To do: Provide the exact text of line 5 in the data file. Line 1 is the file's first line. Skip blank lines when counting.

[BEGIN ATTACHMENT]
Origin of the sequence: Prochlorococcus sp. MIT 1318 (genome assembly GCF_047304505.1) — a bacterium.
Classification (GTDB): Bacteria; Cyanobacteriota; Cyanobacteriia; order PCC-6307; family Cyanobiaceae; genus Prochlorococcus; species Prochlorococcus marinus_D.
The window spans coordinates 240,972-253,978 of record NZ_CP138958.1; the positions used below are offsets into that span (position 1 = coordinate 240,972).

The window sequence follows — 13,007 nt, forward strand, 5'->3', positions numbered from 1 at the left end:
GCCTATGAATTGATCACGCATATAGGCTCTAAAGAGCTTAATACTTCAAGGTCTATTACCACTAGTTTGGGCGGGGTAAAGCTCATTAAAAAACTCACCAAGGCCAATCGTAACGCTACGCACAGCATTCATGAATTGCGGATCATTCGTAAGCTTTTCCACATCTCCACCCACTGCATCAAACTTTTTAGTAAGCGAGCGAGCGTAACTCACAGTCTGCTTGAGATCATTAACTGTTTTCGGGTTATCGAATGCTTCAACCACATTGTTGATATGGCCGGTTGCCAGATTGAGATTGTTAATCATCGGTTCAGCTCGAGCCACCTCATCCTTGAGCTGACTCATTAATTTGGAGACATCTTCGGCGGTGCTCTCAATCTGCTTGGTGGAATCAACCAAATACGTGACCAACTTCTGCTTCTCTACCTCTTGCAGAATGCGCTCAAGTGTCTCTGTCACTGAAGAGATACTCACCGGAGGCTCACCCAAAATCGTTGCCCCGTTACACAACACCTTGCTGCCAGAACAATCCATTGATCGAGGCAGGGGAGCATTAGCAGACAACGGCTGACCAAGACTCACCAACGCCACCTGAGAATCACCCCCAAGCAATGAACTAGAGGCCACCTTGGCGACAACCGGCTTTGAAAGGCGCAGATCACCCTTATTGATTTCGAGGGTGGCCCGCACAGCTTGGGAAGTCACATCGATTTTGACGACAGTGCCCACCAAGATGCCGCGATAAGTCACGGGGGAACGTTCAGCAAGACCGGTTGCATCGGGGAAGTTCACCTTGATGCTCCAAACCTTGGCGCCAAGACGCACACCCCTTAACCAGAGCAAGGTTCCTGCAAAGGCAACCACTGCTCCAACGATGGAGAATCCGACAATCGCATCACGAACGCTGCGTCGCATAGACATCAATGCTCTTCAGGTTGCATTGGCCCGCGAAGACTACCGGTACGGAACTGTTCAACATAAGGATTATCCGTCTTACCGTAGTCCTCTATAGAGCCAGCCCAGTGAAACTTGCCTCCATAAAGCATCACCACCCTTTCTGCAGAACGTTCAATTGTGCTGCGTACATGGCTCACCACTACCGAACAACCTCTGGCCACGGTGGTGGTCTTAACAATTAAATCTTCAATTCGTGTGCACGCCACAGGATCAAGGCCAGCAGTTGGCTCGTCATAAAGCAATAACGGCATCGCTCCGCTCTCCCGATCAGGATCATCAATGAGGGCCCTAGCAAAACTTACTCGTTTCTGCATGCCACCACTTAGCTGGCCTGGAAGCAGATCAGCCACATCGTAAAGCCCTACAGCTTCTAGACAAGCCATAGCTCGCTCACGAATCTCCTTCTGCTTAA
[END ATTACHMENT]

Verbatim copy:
GCCTATGAATTGATCACGCATATAGGCTCTAAAGAGCTTAATACTTCAAGGTCTATTACCACTAGTTTGGGCGGGGTAAAGCTCATTAAAAAACTCACCAAGGCCAATCGTAACGCTACGCACAGCATTCATGAATTGCGGATCATTCGTAAGCTTTTCCACATCTCCACCCACTGCATCAAACTTTTTAGTAAGCGAGCGAGCGTAACTCACAGTCTGCTTGAGATCATTAACTGTTTTCGGGTTATCGAATGCTTCAACCACATTGTTGATATGGCCGGTTGCCAGATTGAGATTGTTAATCATCGGTTCAGCTCGAGCCACCTCATCCTTGAGCTGACTCATTAATTTGGAGACATCTTCGGCGGTGCTCTCAATCTGCTTGGTGGAATCAACCAAATACGTGACCAACTTCTGCTTCTCTACCTCTTGCAGAATGCGCTCAAGTGTCTCTGTCACTGAAGAGATACTCACCGGAGGCTCACCCAAAATCGTTGCCCCGTTACACAACACCTTGCTGCCAGAACAATCCATTGATCGAGGCAGGGGAGCATTAGCAGACAACGGCTGACCAAGACTCACCAACGCCACCTGAGAATCACCCCCAAGCAATGAACTAGAGGCCACCTTGGCGACAACCGGCTTTGAAAGGCGCAGATCACCCTTATTGATTTCGAGGGTGGCCCGCACAGCTTGGGAAGTCACATCGATTTTGACGACAGTGCCCACCAAGATGCCGCGATAAGTCACGGGGGAACGTTCAGCAAGACCGGTTGCATCGGGGAAGTTCACCTTGATGCTCCAAACCTTGGCGCCAAGACGCACACCCCTTAACCAGAGCAAGGTTCCTGCAAAGGCAACCACTGCTCCAACGATGGAGAATCCGACAATCGCATCACGAACGCTGCGTCGCATAGACATCAATGCTCTTCAGGTTGCATTGGCCCGCGAAGACTACCGGTACGGAACTGTTCAACATAAGGATTATCCGTCTTACCGTAGTCCTCTATAGAGCCAGCCCAGTGAAACTTGCCTCCATAAAGCATCACCACCCTTTCTGCAGAACGTTCAATTGTGCTGCGTACATGGCTCACCACTACCGAACAACCTCTGGCCACGGTGGTGGTCTTAACAATTAAATCTTCAATTCGTGTGCACGCCACAGGATCAAGGCCAGCAGTTGGCTCGTCATAAAGCAATAACGGCATCGCTCCGCTCTCCCGATCAGGATCATCAATGAGGGCCCTAGCAAAACTTACTCGTTTCTGCATGCCACCACTTAGCTGGCCTGGAAGCAGATCAGCCACATCGTAAAGCCCTACAGCTTCTAGACAAGCCATAGCTCGCTCACGAATCTCCTTCTGCTTAA